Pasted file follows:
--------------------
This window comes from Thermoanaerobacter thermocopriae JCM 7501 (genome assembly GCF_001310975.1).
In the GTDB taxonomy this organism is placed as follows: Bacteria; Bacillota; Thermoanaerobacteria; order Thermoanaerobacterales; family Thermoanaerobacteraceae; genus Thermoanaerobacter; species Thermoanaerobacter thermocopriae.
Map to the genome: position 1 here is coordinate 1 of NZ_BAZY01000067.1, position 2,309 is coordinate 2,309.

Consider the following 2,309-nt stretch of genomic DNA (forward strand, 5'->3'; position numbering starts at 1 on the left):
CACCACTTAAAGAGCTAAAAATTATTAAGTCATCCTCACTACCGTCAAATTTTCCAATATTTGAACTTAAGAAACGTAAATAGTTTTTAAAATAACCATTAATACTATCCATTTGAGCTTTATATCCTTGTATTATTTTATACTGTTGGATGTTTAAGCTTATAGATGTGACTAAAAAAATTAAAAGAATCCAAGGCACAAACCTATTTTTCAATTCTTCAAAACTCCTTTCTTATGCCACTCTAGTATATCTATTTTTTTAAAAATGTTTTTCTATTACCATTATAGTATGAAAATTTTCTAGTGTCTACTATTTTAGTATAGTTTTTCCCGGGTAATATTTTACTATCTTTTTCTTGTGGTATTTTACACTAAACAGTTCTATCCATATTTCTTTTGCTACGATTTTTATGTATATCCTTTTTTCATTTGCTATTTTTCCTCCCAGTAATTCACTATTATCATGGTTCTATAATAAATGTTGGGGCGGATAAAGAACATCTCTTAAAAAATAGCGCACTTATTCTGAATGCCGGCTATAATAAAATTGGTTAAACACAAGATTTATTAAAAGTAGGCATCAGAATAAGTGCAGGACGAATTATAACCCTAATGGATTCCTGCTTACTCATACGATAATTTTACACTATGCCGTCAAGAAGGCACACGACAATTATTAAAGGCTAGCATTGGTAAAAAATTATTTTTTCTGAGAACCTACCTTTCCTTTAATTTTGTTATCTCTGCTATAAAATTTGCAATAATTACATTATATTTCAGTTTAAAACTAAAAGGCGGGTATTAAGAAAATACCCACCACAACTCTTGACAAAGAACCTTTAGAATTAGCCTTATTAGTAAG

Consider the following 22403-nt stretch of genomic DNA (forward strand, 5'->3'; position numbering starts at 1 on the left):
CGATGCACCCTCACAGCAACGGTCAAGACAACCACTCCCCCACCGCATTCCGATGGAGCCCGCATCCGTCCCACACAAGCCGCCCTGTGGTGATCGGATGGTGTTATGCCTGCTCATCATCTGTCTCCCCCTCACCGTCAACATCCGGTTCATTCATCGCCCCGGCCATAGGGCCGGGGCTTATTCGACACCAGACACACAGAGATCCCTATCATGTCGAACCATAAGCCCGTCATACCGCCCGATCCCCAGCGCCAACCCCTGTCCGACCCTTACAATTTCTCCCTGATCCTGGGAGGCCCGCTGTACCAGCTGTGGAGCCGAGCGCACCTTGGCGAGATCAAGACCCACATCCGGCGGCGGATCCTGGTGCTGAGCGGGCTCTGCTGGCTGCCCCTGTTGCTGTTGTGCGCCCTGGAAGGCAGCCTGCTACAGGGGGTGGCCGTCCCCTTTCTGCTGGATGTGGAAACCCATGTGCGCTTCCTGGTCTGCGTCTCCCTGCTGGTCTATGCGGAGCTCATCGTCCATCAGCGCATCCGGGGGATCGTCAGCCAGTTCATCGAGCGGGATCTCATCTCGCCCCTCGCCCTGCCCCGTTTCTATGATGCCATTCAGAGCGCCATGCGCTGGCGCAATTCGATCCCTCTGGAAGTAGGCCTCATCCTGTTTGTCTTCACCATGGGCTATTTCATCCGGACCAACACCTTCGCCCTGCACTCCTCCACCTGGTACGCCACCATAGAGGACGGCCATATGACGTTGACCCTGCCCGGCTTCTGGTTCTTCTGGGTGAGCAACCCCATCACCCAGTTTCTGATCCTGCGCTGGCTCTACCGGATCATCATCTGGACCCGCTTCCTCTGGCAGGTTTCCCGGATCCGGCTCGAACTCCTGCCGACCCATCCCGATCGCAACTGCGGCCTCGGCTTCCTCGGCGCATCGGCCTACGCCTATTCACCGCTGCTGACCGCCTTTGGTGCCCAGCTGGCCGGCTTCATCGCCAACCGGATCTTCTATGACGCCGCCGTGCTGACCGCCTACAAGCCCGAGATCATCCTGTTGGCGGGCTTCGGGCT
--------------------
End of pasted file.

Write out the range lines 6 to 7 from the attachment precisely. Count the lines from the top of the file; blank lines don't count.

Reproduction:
Consider the following 22403-nt stretch of genomic DNA (forward strand, 5'->3'; position numbering starts at 1 on the left):
CGATGCACCCTCACAGCAACGGTCAAGACAACCACTCCCCCACCGCATTCCGATGGAGCCCGCATCCGTCCCACACAAGCCGCCCTGTGGTGATCGGATGGTGTTATGCCTGCTCATCATCTGTCTCCCCCTCACCGTCAACATCCGGTTCATTCATCGCCCCGGCCATAGGGCCGGGGCTTATTCGACACCAGACACACAGAGATCCCTATCATGTCGAACCATAAGCCCGTCATACCGCCCGATCCCCAGCGCCAACCCCTGTCCGACCCTTACAATTTCTCCCTGATCCTGGGAGGCCCGCTGTACCAGCTGTGGAGCCGAGCGCACCTTGGCGAGATCAAGACCCACATCCGGCGGCGGATCCTGGTGCTGAGCGGGCTCTGCTGGCTGCCCCTGTTGCTGTTGTGCGCCCTGGAAGGCAGCCTGCTACAGGGGGTGGCCGTCCCCTTTCTGCTGGATGTGGAAACCCATGTGCGCTTCCTGGTCTGCGTCTCCCTGCTGGTCTATGCGGAGCTCATCGTCCATCAGCGCATCCGGGGGATCGTCAGCCAGTTCATCGAGCGGGATCTCATCTCGCCCCTCGCCCTGCCCCGTTTCTATGATGCCATTCAGAGCGCCATGCGCTGGCGCAATTCGATCCCTCTGGAAGTAGGCCTCATCCTGTTTGTCTTCACCATGGGCTATTTCATCCGGACCAACACCTTCGCCCTGCACTCCTCCACCTGGTACGCCACCATAGAGGACGGCCATATGACGTTGACCCTGCCCGGCTTCTGGTTCTTCTGGGTGAGCAACCCCATCACCCAGTTTCTGATCCTGCGCTGGCTCTACCGGATCATCATCTGGACCCGCTTCCTCTGGCAGGTTTCCCGGATCCGGCTCGAACTCCTGCCGACCCATCCCGATCGCAACTGCGGCCTCGGCTTCCTCGGCGCATCGGCCTACGCCTATTCACCGCTGCTGACCGCCTTTGGTGCCCAGCTGGCCGGCTTCATCGCCAACCGGATCTTCTATGACGCCGCCGTGCTGACCGCCTACAAGCCCGAGATCATCCTGTTGGCGGGCTTCGGGCT